I cannot support the death penalty simply because I don't agree with the taking of human life - I don't support murder from anyone, whether that be the government or crazed lunatic. Also the people who I see supporting the death penalty so whole heartedly ( by cheering on the whole process ) make me as nervous as the people being executed. While the enthusiasm for capital punishment in Texas would certainly make me think twice about ever living there - the attitude of my present home is similar (though they have no where near the volume of executions). Upon arriving in Taiwan the first thing that is announced to you is not "Welcome...." but " Carrying drugs into the R.O.C is punishable by death".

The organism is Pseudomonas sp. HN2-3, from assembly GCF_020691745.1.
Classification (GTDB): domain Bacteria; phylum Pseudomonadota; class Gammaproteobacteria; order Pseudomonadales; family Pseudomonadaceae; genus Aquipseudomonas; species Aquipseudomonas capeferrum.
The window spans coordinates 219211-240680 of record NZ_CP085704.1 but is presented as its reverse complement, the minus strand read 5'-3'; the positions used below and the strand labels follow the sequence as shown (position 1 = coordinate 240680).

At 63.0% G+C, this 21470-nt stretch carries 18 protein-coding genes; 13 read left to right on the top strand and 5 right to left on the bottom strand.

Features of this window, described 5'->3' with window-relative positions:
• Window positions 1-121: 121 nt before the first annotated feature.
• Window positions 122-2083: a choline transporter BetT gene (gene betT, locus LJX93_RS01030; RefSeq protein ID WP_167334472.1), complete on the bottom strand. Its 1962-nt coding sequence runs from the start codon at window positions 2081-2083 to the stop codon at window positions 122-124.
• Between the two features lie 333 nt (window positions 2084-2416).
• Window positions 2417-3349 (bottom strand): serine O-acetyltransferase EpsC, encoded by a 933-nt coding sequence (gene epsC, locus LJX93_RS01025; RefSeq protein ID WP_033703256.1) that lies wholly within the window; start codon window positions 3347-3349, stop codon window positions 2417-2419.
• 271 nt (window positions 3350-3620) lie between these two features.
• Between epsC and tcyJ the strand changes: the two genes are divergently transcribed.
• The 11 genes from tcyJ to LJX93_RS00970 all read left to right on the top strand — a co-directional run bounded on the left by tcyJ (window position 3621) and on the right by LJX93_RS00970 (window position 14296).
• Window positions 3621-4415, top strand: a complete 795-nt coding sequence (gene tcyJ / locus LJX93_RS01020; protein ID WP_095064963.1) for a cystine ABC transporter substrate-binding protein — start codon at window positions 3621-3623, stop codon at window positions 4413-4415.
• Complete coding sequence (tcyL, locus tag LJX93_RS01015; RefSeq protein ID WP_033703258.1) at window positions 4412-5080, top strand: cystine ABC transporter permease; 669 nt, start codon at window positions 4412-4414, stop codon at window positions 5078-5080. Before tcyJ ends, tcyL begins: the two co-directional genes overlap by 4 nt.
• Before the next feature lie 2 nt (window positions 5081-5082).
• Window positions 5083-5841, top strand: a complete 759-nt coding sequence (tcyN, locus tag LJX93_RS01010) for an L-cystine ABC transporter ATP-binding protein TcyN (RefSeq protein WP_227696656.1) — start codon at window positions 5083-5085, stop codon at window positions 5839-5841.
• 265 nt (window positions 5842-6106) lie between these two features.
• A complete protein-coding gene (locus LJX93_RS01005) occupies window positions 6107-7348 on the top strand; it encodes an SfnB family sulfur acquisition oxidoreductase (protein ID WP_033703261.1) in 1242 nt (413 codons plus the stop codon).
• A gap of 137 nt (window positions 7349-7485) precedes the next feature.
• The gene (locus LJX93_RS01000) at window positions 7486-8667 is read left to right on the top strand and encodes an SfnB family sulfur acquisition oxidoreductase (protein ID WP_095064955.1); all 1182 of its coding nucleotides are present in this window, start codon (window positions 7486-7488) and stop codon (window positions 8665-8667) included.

Crazy world.

posted by cmacleod at 7:46 PM on February 24, 2000

A terrorist case is one with political intent. Most acts of terrorism, that are called terrorism are political.

As for defining who is a terrorist I would say that anyone aiding and abetting individals in carrying out an attack, as well as actually carrying out an attack or aiding and abetting individuals in procuring weapons or substances to be used in an attack.
That's already pretty similar to what is used already.
Others would define a terrorist as someone who is a member of an illegal paramiliary organisation (the IRA, real IRA, UVF, LVF are all examples in Ireland).

posted by tomcosgrave at 8:04 PM on February 24, 2000

For those of us, who, unlike Al Gore (living up to his last name, he digressed), have a problem with executing innocent people, our friends at The Onion, in their eloquently sarcastic way, point out one genuine paradox with their front-page story: Innocent Man Unrepentant